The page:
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Back Pain and Spine Physicians in Colorado
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Computer Enhanced Navigation: Image Guided Spine Surgery

Image Guided Surgery or IGS technology and theory is complex. However, the key fact to remember is this technology has a profound impact on ensuring better and safer spinal surgery outcomes.

Image guidance technology creates three-dimensional (3D) models of the spine and virtual images of the surgeon’s instruments during the operation. The images can be manipulated and merged to reveal greater detail when planning or performing surgery. Surgeons can navigate the spine’s complex anatomy, visualize disorders, and perform tasks more accurately such as implanting spinal instrumentation.


Real time computer image of surgery

What’s Involved - How it Works
To bring this technology to life involves a high-performance computer, sophisticated software, monitor, camera(s) to recognize light emitting diodes (LEDs), and instruments fitted with LEDs.

Days before surgery, CT scans and/or MRI images of the patient’s anatomy are loaded into the computer and 3D images are created. The images can be rotated, enlarged (zoom feature), or manipulated in different ways allowing the surgeon to pre-plan the patient’s surgery. As a pre-operative tool, the surgeon can predetermine the type and size of instrumentation needed and even plot the trajectory of pedicle screws.

During surgery, the surgeon sees the operation on the monitor because the instruments fitted with LEDs communicate with the computer in real time. In other words, the surgeon sees the position of the instruments as it relates to the anatomy, even if the anatomical area is hidden from the surgeon’s direct view.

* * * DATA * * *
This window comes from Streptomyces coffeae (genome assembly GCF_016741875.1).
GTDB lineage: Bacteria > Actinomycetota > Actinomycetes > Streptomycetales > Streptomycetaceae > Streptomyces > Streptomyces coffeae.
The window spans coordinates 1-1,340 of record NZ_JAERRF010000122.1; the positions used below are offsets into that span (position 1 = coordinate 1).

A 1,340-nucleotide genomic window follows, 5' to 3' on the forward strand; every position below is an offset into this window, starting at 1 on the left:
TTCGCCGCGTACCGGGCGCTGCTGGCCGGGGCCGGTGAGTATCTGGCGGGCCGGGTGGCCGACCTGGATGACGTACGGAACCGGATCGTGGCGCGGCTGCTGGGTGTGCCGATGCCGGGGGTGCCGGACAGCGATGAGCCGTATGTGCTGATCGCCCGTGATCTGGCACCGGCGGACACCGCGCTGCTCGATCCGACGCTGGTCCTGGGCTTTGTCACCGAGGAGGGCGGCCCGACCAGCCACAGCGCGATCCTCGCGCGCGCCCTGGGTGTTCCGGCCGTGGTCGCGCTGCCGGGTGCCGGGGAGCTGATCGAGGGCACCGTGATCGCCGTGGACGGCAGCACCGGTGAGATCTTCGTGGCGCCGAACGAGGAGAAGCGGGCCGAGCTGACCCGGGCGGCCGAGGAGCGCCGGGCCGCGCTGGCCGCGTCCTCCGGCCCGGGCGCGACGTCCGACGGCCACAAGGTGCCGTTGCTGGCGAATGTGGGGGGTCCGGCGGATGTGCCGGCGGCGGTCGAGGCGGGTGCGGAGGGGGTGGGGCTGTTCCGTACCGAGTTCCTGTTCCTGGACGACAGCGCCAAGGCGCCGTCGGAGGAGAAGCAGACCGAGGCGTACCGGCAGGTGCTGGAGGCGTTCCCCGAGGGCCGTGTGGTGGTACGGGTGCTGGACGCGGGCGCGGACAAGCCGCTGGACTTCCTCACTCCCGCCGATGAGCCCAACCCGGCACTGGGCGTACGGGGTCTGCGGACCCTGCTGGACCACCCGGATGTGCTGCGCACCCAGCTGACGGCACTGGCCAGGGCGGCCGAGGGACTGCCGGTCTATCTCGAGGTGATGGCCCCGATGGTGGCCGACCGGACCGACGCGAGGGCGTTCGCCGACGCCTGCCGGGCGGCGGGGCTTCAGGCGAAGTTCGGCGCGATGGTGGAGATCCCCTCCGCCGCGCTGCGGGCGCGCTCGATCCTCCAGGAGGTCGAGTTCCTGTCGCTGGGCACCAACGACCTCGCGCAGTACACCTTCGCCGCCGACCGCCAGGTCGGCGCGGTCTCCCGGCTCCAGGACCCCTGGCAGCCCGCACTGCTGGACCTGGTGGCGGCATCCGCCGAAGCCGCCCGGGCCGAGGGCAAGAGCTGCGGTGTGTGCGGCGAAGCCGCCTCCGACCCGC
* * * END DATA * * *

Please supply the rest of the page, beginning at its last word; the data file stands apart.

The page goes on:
Advantages
Our surgeons find image guided surgery is beneficial because:

  • It enhances their ability to navigate complex spinal anatomy in real time.
  • It provides accurate measurements, such as screw diameter and length.
  • It allows more precise implantation of spinal instrumentation.
  • It can pinpoint exactly where the tip of a surgeon’s instrument is in relation to a patient’s anatomy, providing invaluable information in case unexpected or unusual anatomy is encountered.
  • It reduces operating time.
  • It minimizes (and in some cases, eliminates) radiation exposure previously experienced with traditional x-rays.

Conclusion
While image guidance technology (IGS) is remarkably complex, it has a very simple benefit: enhanced patient safety. Patients can rest assured that the very latest technology is being utilized to ensure the best possible surgical outcomes.

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